New Research Measures the Impacts of Early Life Diabetes

diabetesDiabetes is like a Pandora’s Box: once diagnosed, it unleashes a torrent of potential problems. From diminishing oral health and circulation problems to nerve pain, diabetes can wreak havoc on the body. Now a new study offers more gloomy news to those with diabetes, particularly men and women who developed diabetes as a young adult. According to the research, the threat of diabetes-related cardiovascular disease becomes even more common in adults who have had diabetes since young adulthood.

Background Information About Diabetes

The World Health Organization estimates that one in 10 adults around the globe have diabetes, with most cases categorized as type 2 diabetes. This means that the body can’t make or process enough insulin, the critical hormone that helps the body transform sugar into energy. Type 2 diabetes is correlated to obesity and aging, since both phenomenons prevent the body from functioning smoothly.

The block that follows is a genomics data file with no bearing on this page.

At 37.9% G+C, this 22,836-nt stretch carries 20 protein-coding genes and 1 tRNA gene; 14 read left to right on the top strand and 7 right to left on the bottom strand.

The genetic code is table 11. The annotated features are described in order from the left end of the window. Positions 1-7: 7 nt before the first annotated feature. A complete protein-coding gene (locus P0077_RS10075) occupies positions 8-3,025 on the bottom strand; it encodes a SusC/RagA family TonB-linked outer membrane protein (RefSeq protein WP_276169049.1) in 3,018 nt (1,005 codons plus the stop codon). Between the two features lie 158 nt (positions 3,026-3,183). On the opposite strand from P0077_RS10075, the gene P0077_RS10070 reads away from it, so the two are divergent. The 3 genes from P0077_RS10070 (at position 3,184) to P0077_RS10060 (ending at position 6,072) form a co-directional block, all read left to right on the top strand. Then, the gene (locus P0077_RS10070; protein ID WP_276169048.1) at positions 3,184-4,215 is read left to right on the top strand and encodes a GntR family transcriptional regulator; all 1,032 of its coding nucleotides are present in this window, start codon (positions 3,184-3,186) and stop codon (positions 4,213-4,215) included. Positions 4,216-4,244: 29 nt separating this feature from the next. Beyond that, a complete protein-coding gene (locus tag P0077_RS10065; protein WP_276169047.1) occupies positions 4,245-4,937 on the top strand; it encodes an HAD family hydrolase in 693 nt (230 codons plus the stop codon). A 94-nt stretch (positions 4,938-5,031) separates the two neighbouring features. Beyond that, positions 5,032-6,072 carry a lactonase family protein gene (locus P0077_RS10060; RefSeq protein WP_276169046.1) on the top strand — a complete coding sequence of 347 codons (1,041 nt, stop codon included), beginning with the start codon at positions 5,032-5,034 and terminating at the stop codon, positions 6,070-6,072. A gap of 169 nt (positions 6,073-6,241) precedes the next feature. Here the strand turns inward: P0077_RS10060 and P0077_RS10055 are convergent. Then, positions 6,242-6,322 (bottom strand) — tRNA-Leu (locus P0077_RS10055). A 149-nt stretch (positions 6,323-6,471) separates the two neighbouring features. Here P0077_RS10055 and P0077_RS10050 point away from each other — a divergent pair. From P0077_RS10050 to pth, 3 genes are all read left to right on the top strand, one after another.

The good news about diabetes is that it’s a manageable disease. In fact, lifestyle changes and medications help keep symptoms almost entirely in check, and there are plenty of diabetes patients who turned their lives around with exercise and healthy living and earned freedom from medication entirely. However, untreated diabetes can have dangerous results like blindness, kidney failure, and stroke.

Why Diabetes Hurts the Heart, Too

This recent study examined data on more than 3,000 adults over the age of 25. Researchers concluded that participants who had lived the most years with diabetes were far more prone to heart damage than their peers who had only recently developed diabetes. As the lead study author, Dr. Kishi, explained, “Cumulative exposure to diabetes and higher insulin resistance from early adulthood to middle age are risk factors for adverse cardiac dysfunction later in life.”

Diabetes patients should take this research as a critical reminder to properly control blood sugar and remain attentive to their health in order to minimize their own risks of cardiovascular disease.